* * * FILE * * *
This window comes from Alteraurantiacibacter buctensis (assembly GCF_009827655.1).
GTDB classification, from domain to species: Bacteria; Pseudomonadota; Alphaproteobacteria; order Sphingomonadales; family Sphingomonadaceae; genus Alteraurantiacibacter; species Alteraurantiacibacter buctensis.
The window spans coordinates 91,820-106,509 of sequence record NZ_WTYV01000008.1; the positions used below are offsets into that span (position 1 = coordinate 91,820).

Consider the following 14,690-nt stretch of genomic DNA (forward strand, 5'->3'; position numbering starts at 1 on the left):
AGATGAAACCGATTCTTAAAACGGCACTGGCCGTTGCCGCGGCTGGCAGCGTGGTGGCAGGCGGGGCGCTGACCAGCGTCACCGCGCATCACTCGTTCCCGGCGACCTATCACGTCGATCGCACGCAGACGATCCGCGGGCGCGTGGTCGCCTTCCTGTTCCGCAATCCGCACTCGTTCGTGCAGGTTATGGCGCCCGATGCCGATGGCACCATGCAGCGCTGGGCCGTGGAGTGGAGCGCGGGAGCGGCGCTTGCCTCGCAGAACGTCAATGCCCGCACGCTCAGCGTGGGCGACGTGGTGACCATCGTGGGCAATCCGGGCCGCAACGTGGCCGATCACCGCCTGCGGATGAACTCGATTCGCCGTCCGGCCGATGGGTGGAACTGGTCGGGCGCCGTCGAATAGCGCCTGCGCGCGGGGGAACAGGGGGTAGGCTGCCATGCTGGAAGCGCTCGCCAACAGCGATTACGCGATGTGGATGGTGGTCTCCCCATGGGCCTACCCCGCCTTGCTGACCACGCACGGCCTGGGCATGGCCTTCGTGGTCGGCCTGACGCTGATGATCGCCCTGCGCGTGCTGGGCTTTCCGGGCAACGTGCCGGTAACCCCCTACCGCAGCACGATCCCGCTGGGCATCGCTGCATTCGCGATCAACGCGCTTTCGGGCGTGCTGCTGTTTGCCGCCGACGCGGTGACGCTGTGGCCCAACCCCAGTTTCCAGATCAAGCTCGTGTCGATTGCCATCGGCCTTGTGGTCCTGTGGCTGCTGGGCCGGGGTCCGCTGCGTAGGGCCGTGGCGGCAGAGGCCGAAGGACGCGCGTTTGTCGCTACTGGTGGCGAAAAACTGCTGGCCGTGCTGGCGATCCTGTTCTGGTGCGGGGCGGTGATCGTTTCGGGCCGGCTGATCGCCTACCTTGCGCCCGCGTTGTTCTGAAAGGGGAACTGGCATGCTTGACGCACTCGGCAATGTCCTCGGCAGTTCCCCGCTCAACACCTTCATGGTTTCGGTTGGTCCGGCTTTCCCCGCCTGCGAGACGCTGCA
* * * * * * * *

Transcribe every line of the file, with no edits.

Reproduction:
This window comes from Alteraurantiacibacter buctensis (assembly GCF_009827655.1).
GTDB classification, from domain to species: Bacteria; Pseudomonadota; Alphaproteobacteria; order Sphingomonadales; family Sphingomonadaceae; genus Alteraurantiacibacter; species Alteraurantiacibacter buctensis.
The window spans coordinates 91,820-106,509 of sequence record NZ_WTYV01000008.1; the positions used below are offsets into that span (position 1 = coordinate 91,820).

Consider the following 14,690-nt stretch of genomic DNA (forward strand, 5'->3'; position numbering starts at 1 on the left):
AGATGAAACCGATTCTTAAAACGGCACTGGCCGTTGCCGCGGCTGGCAGCGTGGTGGCAGGCGGGGCGCTGACCAGCGTCACCGCGCATCACTCGTTCCCGGCGACCTATCACGTCGATCGCACGCAGACGATCCGCGGGCGCGTGGTCGCCTTCCTGTTCCGCAATCCGCACTCGTTCGTGCAGGTTATGGCGCCCGATGCCGATGGCACCATGCAGCGCTGGGCCGTGGAGTGGAGCGCGGGAGCGGCGCTTGCCTCGCAGAACGTCAATGCCCGCACGCTCAGCGTGGGCGACGTGGTGACCATCGTGGGCAATCCGGGCCGCAACGTGGCCGATCACCGCCTGCGGATGAACTCGATTCGCCGTCCGGCCGATGGGTGGAACTGGTCGGGCGCCGTCGAATAGCGCCTGCGCGCGGGGGAACAGGGGGTAGGCTGCCATGCTGGAAGCGCTCGCCAACAGCGATTACGCGATGTGGATGGTGGTCTCCCCATGGGCCTACCCCGCCTTGCTGACCACGCACGGCCTGGGCATGGCCTTCGTGGTCGGCCTGACGCTGATGATCGCCCTGCGCGTGCTGGGCTTTCCGGGCAACGTGCCGGTAACCCCCTACCGCAGCACGATCCCGCTGGGCATCGCTGCATTCGCGATCAACGCGCTTTCGGGCGTGCTGCTGTTTGCCGCCGACGCGGTGACGCTGTGGCCCAACCCCAGTTTCCAGATCAAGCTCGTGTCGATTGCCATCGGCCTTGTGGTCCTGTGGCTGCTGGGCCGGGGTCCGCTGCGTAGGGCCGTGGCGGCAGAGGCCGAAGGACGCGCGTTTGTCGCTACTGGTGGCGAAAAACTGCTGGCCGTGCTGGCGATCCTGTTCTGGTGCGGGGCGGTGATCGTTTCGGGCCGGCTGATCGCCTACCTTGCGCCCGCGTTGTTCTGAAAGGGGAACTGGCATGCTTGACGCACTCGGCAATGTCCTCGGCAGTTCCCCGCTCAACACCTTCATGGTTTCGGTTGGTCCGGCTTTCCCCGCCTGCGAGACGCTGCA